Asian exchanges drop as France rejects austerity
Updated: 2012-05-08 07:42
Asian stocks fell, with the regional benchmark index declining the most in six months, as concern grew that the European debt crisis may worsen after Francois Hollande was elected France's first Socialist president in almost two decades.
Samsung Electronics Co, the world's No 1 maker of mobile phones by sales, dropped 1.3 percent in Seoul after US employers added fewer jobs than expected.
Sony Corp sank 4.5 percent, leading losses among Japanese exporters on concern a weaker euro will damp overseas income. Miner and oil producer BHP Billiton Ltd lost 4.1 percent in Sydney as copper and crude futures fell.
"The situation in Europe is tough," said Khiem Do, Hong Kong-based head of Asian multi-asset strategy at Baring Asset Management Asia Ltd. The firm oversees about $10 billion. "Very few nations can stand austerity. If the European Monetary Union stays the same, something has to give."
The Nikkei 225 Stock Average sank 2.8 percent as Japanese markets resumed trading after a four-day weekend. South Korea's Kospi Index slid 1.6 percent and Australia's S&P/ASX 200 Index closed down 2.2 percent, its biggest loss since December.
Hong Kong's Hang Seng Index declined 2.6 percent, while the Shanghai Composite Index was little changed, slipping 0.07 point to 2,451.95 at the close.
Volatility rose as stocks tumbled. The HSI Volatility Index, a measure of options prices on the Hang Seng, jumped 19 percent to 22.29 for the biggest gain in six months. The Nikkei Stock Average Volatility Index surged 14 percent to 22.58, the highest since March 15.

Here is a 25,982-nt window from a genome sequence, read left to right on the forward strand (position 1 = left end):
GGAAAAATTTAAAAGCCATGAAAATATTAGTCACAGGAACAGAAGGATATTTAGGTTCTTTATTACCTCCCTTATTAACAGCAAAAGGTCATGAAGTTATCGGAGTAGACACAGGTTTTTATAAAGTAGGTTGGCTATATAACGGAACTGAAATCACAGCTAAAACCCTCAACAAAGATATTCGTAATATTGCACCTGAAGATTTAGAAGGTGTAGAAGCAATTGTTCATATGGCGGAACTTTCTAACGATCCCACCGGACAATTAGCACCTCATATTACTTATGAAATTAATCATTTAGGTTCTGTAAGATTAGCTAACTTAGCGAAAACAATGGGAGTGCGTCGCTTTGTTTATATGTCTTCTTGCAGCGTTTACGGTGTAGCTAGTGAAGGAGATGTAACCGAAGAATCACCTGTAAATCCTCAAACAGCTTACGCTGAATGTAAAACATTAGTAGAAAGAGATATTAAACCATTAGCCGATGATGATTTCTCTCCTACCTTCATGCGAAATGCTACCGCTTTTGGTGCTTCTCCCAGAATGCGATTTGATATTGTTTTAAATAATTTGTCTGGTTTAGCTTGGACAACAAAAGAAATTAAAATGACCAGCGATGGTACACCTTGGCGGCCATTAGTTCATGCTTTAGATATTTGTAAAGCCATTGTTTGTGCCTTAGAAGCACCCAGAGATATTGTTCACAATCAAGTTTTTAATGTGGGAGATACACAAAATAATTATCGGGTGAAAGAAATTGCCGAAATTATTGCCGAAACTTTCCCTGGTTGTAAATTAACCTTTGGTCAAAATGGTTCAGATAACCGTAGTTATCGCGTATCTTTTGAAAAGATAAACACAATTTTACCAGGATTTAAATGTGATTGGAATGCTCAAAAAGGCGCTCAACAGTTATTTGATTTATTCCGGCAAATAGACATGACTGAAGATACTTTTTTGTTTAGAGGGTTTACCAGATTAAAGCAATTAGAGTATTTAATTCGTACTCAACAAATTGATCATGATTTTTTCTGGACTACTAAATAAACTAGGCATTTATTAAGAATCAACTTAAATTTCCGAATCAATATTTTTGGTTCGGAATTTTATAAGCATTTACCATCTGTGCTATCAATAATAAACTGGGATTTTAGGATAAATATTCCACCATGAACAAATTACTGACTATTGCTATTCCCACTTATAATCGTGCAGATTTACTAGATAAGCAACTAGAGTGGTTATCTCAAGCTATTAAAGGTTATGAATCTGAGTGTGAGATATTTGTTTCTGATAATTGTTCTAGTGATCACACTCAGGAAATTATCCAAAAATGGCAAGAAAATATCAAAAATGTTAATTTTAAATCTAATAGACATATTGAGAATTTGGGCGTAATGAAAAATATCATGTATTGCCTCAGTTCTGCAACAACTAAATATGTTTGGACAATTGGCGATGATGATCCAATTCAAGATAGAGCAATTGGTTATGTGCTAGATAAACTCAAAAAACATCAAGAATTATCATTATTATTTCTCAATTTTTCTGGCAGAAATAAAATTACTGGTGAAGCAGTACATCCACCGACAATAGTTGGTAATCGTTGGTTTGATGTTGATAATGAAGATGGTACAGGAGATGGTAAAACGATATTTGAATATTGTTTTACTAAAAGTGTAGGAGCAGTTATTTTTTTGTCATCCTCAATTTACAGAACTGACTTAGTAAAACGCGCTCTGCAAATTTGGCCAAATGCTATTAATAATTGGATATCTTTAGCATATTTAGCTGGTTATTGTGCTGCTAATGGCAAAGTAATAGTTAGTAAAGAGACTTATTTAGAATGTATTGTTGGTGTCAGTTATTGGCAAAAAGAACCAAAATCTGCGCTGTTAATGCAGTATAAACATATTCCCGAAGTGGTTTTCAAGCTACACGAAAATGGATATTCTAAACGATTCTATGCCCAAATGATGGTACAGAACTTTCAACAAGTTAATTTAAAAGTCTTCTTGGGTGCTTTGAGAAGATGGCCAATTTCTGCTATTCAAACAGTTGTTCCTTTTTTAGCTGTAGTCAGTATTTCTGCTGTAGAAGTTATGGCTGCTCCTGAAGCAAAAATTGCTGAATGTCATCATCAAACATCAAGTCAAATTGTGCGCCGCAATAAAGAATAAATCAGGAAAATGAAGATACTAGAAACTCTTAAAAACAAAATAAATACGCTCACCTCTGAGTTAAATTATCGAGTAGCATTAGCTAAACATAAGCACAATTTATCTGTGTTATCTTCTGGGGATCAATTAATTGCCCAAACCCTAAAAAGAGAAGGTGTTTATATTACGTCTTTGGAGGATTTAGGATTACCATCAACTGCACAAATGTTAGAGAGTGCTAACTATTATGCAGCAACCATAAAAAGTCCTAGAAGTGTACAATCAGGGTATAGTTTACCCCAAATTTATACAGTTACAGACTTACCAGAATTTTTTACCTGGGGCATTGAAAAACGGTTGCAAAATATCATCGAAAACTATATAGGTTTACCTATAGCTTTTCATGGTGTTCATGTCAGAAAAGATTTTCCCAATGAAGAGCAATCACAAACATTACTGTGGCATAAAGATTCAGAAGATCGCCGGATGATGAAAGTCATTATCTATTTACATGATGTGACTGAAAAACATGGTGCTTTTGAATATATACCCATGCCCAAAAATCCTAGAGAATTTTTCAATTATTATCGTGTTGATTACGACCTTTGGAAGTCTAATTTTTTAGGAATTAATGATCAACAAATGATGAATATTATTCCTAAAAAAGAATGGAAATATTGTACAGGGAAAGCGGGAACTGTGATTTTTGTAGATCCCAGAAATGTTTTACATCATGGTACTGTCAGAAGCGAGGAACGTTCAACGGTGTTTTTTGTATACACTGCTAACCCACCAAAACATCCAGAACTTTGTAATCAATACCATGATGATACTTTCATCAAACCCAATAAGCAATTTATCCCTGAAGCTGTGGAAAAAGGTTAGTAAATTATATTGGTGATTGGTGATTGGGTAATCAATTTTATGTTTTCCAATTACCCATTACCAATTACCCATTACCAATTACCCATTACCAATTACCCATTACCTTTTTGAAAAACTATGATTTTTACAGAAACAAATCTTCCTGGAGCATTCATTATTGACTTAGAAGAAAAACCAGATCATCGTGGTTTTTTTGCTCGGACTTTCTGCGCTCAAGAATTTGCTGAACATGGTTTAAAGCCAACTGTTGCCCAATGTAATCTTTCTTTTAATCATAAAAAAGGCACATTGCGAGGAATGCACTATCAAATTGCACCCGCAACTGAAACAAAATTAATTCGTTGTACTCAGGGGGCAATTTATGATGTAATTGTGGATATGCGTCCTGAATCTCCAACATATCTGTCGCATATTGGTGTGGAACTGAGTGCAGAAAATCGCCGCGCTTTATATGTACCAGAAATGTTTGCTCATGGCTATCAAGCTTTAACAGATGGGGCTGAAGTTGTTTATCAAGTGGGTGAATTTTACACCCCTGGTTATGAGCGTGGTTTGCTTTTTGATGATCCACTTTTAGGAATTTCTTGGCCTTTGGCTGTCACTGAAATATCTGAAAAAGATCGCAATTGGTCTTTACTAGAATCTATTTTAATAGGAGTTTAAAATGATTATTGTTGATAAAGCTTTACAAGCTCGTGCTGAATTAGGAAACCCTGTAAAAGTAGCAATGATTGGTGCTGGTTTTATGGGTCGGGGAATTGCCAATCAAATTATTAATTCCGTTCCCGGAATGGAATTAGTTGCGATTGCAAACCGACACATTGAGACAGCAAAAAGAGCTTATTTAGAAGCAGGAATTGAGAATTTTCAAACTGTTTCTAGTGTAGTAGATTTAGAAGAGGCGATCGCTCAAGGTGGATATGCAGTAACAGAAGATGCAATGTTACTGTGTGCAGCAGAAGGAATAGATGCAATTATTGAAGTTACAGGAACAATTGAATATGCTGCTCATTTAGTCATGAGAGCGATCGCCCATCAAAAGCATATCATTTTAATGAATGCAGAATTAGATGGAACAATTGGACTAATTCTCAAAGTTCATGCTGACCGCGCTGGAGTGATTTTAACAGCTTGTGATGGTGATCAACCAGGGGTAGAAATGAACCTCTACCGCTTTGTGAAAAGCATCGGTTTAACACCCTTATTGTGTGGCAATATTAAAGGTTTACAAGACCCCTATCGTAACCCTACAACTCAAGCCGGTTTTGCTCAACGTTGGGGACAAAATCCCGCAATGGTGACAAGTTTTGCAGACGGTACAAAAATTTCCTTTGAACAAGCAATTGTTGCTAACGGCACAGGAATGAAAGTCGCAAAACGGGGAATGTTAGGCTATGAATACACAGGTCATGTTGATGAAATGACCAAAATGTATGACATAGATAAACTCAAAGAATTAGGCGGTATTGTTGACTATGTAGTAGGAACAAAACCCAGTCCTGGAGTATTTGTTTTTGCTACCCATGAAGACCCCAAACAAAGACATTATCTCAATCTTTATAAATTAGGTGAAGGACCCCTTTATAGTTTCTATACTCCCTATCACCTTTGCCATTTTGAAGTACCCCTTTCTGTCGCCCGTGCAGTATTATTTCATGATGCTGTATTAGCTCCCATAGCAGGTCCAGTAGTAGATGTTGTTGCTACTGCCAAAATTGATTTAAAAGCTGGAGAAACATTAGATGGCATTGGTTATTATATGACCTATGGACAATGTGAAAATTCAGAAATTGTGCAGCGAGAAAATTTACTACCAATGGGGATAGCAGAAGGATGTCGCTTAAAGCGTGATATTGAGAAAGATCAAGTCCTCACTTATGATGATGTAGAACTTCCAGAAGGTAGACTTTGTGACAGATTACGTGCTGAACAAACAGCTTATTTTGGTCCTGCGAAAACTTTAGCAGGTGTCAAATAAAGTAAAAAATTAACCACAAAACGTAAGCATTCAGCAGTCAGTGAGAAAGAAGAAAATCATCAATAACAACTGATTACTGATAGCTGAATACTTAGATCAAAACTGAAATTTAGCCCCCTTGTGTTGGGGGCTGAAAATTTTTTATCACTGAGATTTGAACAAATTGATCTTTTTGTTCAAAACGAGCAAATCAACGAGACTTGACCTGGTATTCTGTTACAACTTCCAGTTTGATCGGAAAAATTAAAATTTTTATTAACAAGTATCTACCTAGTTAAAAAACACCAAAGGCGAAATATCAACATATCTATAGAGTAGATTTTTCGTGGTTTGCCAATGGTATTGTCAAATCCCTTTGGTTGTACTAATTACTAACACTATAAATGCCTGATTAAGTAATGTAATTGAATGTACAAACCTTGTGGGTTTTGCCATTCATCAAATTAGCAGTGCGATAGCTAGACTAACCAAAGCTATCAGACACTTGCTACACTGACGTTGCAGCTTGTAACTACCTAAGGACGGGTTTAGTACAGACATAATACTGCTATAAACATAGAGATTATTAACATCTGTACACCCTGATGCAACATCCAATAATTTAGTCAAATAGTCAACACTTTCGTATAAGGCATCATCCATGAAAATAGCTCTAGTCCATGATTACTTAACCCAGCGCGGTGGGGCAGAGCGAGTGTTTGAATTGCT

A US report showed payrolls climbed 115,000 in April, the smallest gain in six months and below economists' estimates for a 160,000 advance.
The jobless rate fell to a three-year low of 8.1 percent as people left the labor force.
Exporters to the United States declined. Samsung Electronics slid 1.3 percent to 1.342 million won ($1,179.63) in Seoul. Li & Fung Ltd, a supplier of toys and clothes to Wal-Mart Stores Inc, sank 5.1 percent to HK$16.32 ($2.10) in Hong Kong. Honda Motor Co dropped 5.6 percent to 2,660 yen ($33.34) in Tokyo.
"In the US, the job recovery is getting sluggish, fueling concern that may have a bad impact on consumer spending and housing markets," said Toshiyuki Kanayama, a market analyst at Tokyo-based Monex Inc.
"There's concern that the European debt problem may get serious. The euro is being sold in the currency market and that's negative for Japanese stocks," Kanayama said.
Japanese exporters also declined after the euro fell to its lowest level against the yen in almost three months as French voters elected Hollande president and Greek voters flocked to anti-bailout parties, stoking concern austerity efforts in Europe may be derailed.
Sony, which gets about 21 percent of sales from Europe, dropped 4.5 percent to 1,213 yen, headed for its lowest close since April 1987. Canon Inc, which counts Europe as its biggest market, dropped 1.9 percent to 3,530 yen.
Hollande, the first Socialist in 17 years to lead Europe's second-biggest economy, pledged to push for less austerity. Hollande's platform calls for policies German Chancellor Angela Merkel opposes, including increased government spending and a delayed deficit-reduction effort.
Woodside Petroleum Ltd, Australia's second-largest oil producer, slipped 2.5 percent to A$34.50 ($35.07). Oil explorer Inpex Corp declined 5.3 percent to 499,000 yen. CNOOC Ltd, China's largest offshore crude producer, decreased 4.2 percent to HK$15.84 in Hong Kong.
BHP dropped 4.1 percent to A$34.57. Rio Tinto Group, the world's No 3 mining company by market value, sank 4.5 percent to A$62. Jiangxi Copper Co, China's biggest producer of the metal, slid 3.3 percent to HK$18.30.
Bloomberg News in Sydney and Tokyo
(China Daily 05/08/2012 page17)